Kerr could have written two excellent novels - one set in Berlin in 1932 with a gruesome murder and the rise of the Nazis against the background of the last days of the Weimar Republic.  He could then have written a fast-moving story set in Buenos Aires in 1950, with Gunther uncovering secrets of the Perón regime.  Mixing them together weakens both elements.  In addition, Kerr piles too much on Gunther that is unresolved.  Various women standing as someone else's wife or daughter seems unnecessarily complicated and much of what Gunther is charged with resolving simply peters out.  The climax happens about three-quarters to seven-eighths of the way through the book and the remainder feels as if he has no idea how to finish it.

As always there is excellent historical detail both in the settings, in what is happening and the way people behave.  The trouble is that Kerr too often loses sight of a good story in fulfilling his desire to shine a light of loads of bits of history in the novel.  In this case less would be much more.  Some gritty crime novels set in 1930s Berlin or 1950s South America would be fine.  However, the author strays up far too many side paths that by the end you feel exasperated rather than gripped.

'The Seeds of Time' by John Wyndham
It is now 35 years since I last read a book by Wyndham, 'The Day of the Triffids' (1951) as a result of seeing the 1981 television series.  I did not even know there had been a 2009 television series.  I remember that book being very much of its time, post-war British science fiction of the 'Quatermass' ilk that was only really shaken up in the late 1960s and early 1970s by the more psychedelic influenced science fiction.  This collection published in 1956, fits with that rather twee post-war British science fiction, despite what Wyndham writes about trying to break from the norms of the genre of that era.  It is certainly less engaging and less challenging than the 'The Astounding Science Fiction Anthology' (1952) edited by John W. Campbell, Jr. that I read in 2010: http://rooksmoor.blogspot.co.uk/2011/01/books-i-read-in-2010.html  and suggests that, despite acclaim for Wyndham, he was not on a par with his US counterparts of the time.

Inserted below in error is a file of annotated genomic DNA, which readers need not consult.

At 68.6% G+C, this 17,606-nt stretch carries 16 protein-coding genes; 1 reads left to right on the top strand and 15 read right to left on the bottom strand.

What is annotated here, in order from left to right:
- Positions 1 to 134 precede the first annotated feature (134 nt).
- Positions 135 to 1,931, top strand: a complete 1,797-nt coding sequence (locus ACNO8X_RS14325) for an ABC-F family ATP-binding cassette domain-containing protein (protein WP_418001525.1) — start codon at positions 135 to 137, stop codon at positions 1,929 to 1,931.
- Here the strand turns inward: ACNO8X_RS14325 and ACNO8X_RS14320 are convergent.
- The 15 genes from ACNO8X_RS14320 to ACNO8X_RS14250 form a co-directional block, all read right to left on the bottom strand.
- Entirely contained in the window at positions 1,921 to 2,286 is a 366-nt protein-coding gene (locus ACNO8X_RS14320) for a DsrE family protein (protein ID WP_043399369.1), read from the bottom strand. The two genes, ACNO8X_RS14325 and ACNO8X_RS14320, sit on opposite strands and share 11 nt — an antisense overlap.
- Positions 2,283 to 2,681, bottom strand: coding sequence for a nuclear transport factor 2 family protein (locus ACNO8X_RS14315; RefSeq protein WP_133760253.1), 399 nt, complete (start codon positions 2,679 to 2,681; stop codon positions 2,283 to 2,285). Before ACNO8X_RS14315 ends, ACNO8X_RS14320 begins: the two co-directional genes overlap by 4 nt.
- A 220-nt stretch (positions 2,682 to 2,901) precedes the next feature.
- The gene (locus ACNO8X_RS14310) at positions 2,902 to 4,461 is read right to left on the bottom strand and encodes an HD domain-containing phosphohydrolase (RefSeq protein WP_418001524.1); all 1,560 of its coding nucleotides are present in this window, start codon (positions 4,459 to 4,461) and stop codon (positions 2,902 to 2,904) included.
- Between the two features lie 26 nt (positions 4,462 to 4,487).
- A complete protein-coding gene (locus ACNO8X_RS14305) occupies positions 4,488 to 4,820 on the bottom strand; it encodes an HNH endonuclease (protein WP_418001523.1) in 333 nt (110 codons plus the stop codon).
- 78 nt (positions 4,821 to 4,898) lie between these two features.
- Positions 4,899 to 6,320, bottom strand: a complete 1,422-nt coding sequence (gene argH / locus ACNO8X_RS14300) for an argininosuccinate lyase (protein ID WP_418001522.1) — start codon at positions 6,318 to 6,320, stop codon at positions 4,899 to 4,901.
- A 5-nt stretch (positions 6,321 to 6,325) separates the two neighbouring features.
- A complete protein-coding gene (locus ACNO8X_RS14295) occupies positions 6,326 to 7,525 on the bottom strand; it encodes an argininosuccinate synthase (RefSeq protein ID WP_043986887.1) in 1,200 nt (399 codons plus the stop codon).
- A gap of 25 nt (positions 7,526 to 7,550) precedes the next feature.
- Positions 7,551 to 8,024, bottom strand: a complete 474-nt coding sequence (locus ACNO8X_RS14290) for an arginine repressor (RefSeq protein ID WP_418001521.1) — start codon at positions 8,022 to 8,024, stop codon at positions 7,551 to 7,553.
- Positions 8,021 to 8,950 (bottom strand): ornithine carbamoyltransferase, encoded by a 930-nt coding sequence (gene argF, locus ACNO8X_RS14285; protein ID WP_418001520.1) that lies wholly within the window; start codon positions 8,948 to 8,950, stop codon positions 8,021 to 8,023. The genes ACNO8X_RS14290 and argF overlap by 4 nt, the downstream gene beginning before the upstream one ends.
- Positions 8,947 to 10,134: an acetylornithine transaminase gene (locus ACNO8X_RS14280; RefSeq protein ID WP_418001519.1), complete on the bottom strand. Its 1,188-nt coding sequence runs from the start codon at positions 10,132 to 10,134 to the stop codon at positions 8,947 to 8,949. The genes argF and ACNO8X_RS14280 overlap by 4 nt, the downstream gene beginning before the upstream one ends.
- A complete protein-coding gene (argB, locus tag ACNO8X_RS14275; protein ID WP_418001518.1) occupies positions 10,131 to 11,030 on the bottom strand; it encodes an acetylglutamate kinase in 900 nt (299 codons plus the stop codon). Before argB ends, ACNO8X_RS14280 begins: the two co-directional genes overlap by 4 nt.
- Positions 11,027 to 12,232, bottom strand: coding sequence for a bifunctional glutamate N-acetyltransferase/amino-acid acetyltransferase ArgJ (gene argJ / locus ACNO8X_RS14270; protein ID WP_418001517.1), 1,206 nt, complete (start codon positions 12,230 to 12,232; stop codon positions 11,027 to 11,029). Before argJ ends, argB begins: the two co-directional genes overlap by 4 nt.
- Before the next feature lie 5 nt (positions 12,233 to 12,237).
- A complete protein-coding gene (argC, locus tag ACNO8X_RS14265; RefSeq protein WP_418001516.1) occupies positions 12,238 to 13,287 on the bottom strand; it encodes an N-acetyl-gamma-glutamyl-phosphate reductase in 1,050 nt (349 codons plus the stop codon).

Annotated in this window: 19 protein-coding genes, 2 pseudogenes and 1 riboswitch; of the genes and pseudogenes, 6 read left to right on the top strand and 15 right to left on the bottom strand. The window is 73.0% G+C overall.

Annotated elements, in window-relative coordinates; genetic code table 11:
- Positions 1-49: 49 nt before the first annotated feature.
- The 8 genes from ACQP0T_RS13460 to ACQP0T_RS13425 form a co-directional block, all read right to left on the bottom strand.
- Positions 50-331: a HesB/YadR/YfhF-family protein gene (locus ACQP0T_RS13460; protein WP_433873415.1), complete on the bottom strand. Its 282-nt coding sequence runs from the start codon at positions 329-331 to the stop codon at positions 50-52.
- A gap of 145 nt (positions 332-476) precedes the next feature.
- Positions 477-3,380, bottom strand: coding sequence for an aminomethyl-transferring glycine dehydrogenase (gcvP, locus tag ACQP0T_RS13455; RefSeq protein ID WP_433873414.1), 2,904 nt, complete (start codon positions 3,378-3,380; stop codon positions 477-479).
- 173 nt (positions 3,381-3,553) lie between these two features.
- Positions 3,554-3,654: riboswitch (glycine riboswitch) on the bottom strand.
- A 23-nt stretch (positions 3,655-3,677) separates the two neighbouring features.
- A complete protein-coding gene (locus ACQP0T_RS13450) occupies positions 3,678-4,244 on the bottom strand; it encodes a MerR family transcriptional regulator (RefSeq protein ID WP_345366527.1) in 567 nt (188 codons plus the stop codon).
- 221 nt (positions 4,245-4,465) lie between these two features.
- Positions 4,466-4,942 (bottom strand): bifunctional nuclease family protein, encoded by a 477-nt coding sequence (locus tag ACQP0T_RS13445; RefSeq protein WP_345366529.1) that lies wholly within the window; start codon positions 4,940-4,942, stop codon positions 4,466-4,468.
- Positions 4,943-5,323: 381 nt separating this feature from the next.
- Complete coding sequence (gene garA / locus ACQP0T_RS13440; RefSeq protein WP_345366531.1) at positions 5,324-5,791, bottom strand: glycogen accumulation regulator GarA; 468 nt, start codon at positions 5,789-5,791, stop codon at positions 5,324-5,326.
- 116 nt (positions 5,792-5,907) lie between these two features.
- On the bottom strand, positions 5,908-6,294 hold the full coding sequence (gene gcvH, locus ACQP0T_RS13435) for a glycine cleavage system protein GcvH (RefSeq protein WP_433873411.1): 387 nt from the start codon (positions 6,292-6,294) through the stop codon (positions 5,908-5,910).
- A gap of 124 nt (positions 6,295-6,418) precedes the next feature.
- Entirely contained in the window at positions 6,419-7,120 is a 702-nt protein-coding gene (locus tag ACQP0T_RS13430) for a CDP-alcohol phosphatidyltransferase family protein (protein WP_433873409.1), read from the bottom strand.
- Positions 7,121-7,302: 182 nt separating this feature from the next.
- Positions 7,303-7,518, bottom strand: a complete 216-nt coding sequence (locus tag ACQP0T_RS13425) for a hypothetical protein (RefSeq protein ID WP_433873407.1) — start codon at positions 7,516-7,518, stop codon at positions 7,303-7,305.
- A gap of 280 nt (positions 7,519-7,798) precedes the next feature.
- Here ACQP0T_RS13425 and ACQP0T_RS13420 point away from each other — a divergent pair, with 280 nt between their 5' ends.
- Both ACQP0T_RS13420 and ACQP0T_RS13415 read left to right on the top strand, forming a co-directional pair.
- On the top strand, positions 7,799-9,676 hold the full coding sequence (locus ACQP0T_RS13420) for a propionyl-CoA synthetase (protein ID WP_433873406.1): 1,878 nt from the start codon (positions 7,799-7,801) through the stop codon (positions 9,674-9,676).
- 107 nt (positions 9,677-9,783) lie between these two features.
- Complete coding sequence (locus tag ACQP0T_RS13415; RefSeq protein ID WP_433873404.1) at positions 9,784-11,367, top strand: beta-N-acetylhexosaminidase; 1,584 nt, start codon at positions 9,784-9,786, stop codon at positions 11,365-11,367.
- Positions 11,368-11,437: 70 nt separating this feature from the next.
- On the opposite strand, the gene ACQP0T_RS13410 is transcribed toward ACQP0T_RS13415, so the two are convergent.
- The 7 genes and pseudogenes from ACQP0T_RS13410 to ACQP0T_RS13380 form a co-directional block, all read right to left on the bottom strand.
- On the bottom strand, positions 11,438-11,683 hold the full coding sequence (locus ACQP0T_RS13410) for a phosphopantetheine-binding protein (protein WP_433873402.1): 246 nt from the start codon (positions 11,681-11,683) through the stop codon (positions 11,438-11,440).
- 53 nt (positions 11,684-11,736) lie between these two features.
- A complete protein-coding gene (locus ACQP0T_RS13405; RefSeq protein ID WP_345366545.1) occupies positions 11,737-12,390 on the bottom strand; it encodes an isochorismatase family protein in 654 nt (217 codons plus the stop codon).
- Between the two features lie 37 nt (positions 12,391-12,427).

There are some highlights in this book, but a number of the stories are twee science fiction romances, notably 'Chronoclasm' (though the title is great) about a woman from a future having a romance with a man. Of course, this line would be used to full effect in 'Terminator' (1984).  Similarly there is 'Opposite Number' with a similar romantic air but making use of parallel worlds.  Such themes are very common these days but might have appeared much fresher and intriguing when the book was written.  Some of the stories do have an edge, such as 'Survival' about cannibalism in a stranded spacecraft; 'Pillar to Post' about two men, an invalid from the present and an effete man from the distant future battling for control of each other's body and 'Dumb Martian' which is a modernised version of colonial administrator in a backwater exploiting the local populations.  'Pawley's Peepholes' is a whimsical story again with time-travel romance, that feels almost Victorian in nature.  'Meteor' - not to be confused with the 1950 William T. Powers short story of the same name is alright looking at aliens seeking to escape destruction of their own planet by coming to Earth and the difficulties they encounter when they land.

The stories were written before the space race and indeed some, it is not clear how many, were even written before the Second World War.  Thus views, such as water and people living on Mars seem painfully dated.  This is exacerbated by the portrayal of women who even when mature are referred to as 'girls' and are expected to be unable to cope with the pressures of space exploration.  Wyndham even seems to expect that the cost of living, rendered in pounds/shillings/pence would not change, though it would be only 15 years after the book was published that Britain would finally decimalise its currency.